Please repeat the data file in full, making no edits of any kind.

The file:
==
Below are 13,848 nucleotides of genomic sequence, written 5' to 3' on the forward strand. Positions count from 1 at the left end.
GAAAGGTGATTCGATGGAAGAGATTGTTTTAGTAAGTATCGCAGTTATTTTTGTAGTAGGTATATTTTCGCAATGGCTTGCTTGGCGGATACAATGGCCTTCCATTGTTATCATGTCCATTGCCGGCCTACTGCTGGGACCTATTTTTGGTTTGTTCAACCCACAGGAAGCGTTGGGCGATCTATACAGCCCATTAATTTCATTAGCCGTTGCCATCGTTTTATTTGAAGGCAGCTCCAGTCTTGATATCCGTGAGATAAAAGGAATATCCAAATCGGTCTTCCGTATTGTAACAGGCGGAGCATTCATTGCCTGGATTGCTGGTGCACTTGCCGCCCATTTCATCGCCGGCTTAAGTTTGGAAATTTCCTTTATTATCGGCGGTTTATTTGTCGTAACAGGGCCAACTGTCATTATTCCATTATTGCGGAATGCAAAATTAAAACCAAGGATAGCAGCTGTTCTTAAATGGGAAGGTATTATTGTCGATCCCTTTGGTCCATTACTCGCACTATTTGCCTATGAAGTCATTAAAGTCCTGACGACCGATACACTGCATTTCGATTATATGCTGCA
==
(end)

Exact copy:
Below are 13,848 nucleotides of genomic sequence, written 5' to 3' on the forward strand. Positions count from 1 at the left end.
GAAAGGTGATTCGATGGAAGAGATTGTTTTAGTAAGTATCGCAGTTATTTTTGTAGTAGGTATATTTTCGCAATGGCTTGCTTGGCGGATACAATGGCCTTCCATTGTTATCATGTCCATTGCCGGCCTACTGCTGGGACCTATTTTTGGTTTGTTCAACCCACAGGAAGCGTTGGGCGATCTATACAGCCCATTAATTTCATTAGCCGTTGCCATCGTTTTATTTGAAGGCAGCTCCAGTCTTGATATCCGTGAGATAAAAGGAATATCCAAATCGGTCTTCCGTATTGTAACAGGCGGAGCATTCATTGCCTGGATTGCTGGTGCACTTGCCGCCCATTTCATCGCCGGCTTAAGTTTGGAAATTTCCTTTATTATCGGCGGTTTATTTGTCGTAACAGGGCCAACTGTCATTATTCCATTATTGCGGAATGCAAAATTAAAACCAAGGATAGCAGCTGTTCTTAAATGGGAAGGTATTATTGTCGATCCCTTTGGTCCATTACTCGCACTATTTGCCTATGAAGTCATTAAAGTCCTGACGACCGATACACTGCATTTCGATTATATGCTGCA